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Clinical Investigations in Critical Care |

Predicting 3-Day and 7-Day Outcomes of Weaning From Mechanical Ventilation*

Bekele Afessa, MD, FCCP; Lamont Hogans, RRT; Ronald Murphy, RRT
Author and Funding Information

Affiliations: *From the Division of Critical Care, Department of Medicine, and Department of Respiratory Care, University of Florida Health Science Center, Jacksonville, FL. %,  Currently at the Division of Pulmonary and Critical Care, Department of Medicine, University of Tennessee, Memphis, TN.

Correspondence to: Bekele Afessa, MD, FCCP, Division of Pulmonary and Critical Care Medicine, Department of Medicine, University of Tennessee Health Science Center, 956 Court Avenue, Room H314, Memphis, TN 38163; e-mail: Bafessa@UTMEM1.UTMEM.EDU



Chest. 1999;116(2):456-461. doi:10.1378/chest.116.2.456
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Objective: To determine the correlation of acute physiology and chronic health evaluation (APACHE) II score and various weaning indexes (WIs) with 3- and 7-day weaning outcomes.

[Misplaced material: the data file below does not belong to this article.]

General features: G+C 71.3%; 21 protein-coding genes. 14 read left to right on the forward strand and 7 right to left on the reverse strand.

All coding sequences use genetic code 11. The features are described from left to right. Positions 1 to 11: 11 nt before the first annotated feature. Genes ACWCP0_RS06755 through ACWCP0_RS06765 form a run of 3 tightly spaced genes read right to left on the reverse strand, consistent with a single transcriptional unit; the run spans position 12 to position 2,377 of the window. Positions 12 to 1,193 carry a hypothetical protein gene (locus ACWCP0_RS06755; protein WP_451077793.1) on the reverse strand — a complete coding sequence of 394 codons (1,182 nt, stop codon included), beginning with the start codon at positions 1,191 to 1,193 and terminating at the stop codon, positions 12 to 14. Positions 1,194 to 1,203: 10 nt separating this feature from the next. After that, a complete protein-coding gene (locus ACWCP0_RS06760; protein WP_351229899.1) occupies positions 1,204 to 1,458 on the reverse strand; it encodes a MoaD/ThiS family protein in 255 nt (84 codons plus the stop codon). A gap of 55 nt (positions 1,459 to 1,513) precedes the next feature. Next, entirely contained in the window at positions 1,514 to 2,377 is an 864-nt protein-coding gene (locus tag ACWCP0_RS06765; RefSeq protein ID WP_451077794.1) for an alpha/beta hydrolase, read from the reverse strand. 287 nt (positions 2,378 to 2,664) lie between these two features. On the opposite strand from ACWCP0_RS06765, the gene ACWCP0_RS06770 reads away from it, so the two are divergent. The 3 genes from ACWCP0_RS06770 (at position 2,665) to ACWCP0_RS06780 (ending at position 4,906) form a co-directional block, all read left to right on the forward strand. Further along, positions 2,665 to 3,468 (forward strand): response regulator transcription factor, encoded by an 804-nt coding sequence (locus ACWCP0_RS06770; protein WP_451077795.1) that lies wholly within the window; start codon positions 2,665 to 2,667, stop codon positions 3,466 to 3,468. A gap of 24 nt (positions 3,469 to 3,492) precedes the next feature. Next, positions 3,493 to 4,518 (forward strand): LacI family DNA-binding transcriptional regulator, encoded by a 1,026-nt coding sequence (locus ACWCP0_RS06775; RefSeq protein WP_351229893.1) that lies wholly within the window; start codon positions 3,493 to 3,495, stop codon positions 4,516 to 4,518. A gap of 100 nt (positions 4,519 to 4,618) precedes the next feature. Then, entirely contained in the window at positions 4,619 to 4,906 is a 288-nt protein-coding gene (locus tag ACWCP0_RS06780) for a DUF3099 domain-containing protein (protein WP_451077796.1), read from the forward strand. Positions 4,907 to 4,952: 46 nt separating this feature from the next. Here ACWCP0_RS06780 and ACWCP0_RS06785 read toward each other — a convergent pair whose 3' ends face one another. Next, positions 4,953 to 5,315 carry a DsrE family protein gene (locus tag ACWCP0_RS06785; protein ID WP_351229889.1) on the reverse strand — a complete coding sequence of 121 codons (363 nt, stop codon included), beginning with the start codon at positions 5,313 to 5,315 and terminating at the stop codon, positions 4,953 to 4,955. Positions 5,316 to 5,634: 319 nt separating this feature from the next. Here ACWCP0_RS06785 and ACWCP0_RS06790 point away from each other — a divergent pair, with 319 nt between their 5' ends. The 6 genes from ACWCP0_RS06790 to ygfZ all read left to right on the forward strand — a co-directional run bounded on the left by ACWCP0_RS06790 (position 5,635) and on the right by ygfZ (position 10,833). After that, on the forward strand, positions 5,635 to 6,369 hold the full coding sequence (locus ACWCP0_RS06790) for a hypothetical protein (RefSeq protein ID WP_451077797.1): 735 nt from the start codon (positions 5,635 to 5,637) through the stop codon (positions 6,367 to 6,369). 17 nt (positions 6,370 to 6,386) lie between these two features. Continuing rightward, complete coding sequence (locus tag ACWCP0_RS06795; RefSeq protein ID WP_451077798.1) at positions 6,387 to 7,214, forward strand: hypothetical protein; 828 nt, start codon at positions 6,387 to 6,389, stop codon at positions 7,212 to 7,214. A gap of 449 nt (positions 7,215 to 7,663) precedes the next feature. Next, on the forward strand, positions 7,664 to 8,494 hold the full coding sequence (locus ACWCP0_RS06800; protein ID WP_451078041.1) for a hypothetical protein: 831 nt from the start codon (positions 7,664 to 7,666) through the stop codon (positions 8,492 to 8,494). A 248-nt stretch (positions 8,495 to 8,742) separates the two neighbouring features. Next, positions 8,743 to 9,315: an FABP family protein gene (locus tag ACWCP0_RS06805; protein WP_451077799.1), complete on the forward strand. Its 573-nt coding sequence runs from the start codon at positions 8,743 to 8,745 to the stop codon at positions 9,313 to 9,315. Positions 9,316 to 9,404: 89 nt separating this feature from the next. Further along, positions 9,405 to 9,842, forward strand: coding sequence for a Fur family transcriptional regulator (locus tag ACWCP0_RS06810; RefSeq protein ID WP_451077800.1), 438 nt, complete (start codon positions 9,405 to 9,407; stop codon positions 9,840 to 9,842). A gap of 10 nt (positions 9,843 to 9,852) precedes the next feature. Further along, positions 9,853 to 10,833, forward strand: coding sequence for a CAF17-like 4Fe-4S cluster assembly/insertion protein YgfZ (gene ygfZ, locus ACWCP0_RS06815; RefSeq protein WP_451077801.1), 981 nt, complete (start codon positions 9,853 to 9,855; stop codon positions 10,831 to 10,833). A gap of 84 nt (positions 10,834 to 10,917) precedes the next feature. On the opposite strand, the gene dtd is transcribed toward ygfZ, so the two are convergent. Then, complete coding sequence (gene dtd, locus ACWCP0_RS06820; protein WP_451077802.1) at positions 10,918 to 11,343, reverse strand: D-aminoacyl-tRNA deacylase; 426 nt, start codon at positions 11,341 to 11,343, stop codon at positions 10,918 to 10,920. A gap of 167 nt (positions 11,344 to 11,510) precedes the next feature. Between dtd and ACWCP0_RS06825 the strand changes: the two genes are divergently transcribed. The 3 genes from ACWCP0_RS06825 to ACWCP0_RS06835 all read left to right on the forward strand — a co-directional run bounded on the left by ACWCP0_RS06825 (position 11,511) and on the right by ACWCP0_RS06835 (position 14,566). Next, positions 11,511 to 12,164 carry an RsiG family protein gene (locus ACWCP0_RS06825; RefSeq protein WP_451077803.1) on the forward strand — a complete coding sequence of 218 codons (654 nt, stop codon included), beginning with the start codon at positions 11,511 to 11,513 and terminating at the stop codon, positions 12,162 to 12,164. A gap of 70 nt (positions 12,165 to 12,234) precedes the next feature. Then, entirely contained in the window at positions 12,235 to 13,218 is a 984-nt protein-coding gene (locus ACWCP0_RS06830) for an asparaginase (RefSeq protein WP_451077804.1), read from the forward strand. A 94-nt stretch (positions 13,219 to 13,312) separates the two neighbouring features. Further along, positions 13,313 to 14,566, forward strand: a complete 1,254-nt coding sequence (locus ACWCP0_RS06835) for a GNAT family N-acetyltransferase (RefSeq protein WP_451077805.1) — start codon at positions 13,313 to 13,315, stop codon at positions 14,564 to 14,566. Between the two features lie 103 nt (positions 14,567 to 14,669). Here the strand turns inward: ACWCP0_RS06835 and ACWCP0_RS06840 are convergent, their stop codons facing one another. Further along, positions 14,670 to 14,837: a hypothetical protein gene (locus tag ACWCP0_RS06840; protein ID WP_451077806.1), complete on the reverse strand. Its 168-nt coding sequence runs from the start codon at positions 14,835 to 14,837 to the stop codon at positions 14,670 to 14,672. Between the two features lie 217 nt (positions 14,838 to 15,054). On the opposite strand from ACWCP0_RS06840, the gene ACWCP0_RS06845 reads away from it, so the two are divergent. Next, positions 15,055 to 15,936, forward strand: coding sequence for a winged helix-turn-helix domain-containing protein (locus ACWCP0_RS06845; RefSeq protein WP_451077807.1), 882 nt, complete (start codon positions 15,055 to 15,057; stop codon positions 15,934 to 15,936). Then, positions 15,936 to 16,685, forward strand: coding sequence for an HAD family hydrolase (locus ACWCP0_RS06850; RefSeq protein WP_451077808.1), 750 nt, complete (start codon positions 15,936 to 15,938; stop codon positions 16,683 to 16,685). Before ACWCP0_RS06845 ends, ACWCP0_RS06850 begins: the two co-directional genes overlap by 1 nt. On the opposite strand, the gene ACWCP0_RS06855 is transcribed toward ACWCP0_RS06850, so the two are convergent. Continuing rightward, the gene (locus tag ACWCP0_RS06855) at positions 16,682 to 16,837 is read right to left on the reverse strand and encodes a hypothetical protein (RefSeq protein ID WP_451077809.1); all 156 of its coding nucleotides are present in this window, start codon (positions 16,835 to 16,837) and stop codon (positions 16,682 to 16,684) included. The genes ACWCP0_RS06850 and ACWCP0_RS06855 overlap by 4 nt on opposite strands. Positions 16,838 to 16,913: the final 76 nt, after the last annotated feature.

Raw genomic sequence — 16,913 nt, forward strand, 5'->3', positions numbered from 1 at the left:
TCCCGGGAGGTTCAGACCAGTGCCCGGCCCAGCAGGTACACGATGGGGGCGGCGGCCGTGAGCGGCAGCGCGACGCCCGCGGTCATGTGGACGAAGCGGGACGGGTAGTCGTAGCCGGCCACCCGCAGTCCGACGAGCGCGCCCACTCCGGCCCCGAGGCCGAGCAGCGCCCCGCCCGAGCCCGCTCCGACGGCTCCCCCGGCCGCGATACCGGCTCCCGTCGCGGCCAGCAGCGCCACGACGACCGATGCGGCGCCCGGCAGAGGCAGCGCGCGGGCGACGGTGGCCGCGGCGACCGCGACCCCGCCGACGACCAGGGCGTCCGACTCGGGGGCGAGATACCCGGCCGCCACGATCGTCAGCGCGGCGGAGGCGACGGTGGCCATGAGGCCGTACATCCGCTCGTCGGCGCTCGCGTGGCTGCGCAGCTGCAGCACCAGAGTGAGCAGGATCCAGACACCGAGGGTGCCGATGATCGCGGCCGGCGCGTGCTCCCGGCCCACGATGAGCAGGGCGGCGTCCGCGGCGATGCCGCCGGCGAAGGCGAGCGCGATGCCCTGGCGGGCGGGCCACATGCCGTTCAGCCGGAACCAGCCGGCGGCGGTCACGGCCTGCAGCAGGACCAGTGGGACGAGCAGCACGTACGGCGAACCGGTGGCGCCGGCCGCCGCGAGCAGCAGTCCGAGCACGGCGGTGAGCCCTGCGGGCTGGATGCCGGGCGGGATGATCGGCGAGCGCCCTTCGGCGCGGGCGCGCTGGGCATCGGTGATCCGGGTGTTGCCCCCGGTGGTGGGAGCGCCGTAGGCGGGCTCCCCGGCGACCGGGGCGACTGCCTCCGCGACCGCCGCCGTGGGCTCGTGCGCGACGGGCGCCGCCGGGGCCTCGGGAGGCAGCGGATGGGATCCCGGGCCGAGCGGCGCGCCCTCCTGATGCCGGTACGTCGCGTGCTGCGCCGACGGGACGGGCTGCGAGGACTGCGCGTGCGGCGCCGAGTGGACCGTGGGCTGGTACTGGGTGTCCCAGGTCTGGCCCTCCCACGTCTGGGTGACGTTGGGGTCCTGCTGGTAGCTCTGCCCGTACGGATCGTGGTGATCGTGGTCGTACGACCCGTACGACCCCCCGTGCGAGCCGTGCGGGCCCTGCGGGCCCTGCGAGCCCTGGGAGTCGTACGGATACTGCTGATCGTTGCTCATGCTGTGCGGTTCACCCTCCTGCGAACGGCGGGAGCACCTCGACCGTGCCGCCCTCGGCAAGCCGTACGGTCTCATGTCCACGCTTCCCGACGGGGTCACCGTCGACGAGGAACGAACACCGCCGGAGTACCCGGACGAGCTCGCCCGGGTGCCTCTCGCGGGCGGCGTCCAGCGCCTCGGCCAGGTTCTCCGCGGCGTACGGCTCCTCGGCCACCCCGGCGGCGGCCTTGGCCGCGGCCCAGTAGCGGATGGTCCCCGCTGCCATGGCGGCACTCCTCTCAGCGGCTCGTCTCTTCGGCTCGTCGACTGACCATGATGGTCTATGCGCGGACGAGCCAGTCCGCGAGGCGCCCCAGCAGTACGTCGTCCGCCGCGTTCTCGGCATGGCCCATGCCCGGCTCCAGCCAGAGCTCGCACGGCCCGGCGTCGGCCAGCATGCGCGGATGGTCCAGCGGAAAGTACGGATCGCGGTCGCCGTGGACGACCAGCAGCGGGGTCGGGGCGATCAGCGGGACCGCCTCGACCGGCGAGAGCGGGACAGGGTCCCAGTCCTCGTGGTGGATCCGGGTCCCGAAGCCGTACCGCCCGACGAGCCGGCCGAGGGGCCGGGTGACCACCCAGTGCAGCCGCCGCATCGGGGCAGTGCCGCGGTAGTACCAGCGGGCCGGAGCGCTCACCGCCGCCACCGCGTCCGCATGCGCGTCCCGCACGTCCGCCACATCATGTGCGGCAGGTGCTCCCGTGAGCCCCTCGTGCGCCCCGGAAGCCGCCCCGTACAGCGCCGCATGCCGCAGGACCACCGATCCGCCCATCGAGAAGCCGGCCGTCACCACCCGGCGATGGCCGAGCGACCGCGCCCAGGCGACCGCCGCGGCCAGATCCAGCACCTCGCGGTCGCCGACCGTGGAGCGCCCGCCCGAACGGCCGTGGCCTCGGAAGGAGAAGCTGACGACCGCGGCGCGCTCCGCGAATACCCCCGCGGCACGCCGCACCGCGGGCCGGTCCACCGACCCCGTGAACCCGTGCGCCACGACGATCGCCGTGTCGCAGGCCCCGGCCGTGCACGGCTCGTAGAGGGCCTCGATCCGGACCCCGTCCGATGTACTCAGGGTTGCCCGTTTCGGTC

Design: Prospective, observational.

Setting: The medical ICU of a teaching, urban hospital.

Methods: The study included 118 adults referred for weaning from mechanical ventilation (MV). Critical care physicians, critical care nurses, and respiratory care practitioners were asked to predict whether it would take ≤ 3 days, 4 to 7 days, or≥ 8 days to wean each patient from MV. The WIs and APACHE II scores were measured or calculated. The causes of respiratory failure, the duration of MV before initiating weaning assessment, and the 3- and 7-day weaning outcomes were obtained. Significance was set at p < 0.05.

Results: The most common causes of respiratory failure were pneumonia (38 cases) and acute exacerbation of COPD (29 cases). Fifty-seven patients (48%) were successfully weaned from MV within 3 days of weaning assessment, and 67 (57%) were weaned within 7 days. The percentages of correct prediction of 3-day weaning outcome by critical care physicians, critical care nurses, and respiratory care practitioners were 64%, 62%, and 59%, respectively; for 7-day weaning outcome, 60%, 64%, and 58%, respectively. The successfully weaned groups had significantly lower APACHE II scores and higher maximal inspiratory pressures than the unsuccessfully weaned (failure) groups. There were no significant differences between the two groups for the remaining indexes, including rapid shallow breathing, dynamic compliance, static compliance, spontaneous respiratory rate, and the ratio of Pao2 to the fraction of inspired oxygen.

Conclusions: The overall severity of illness as assessed by APACHE II score correlates better with 3- and 7-day weaning outcome than the published WIs.


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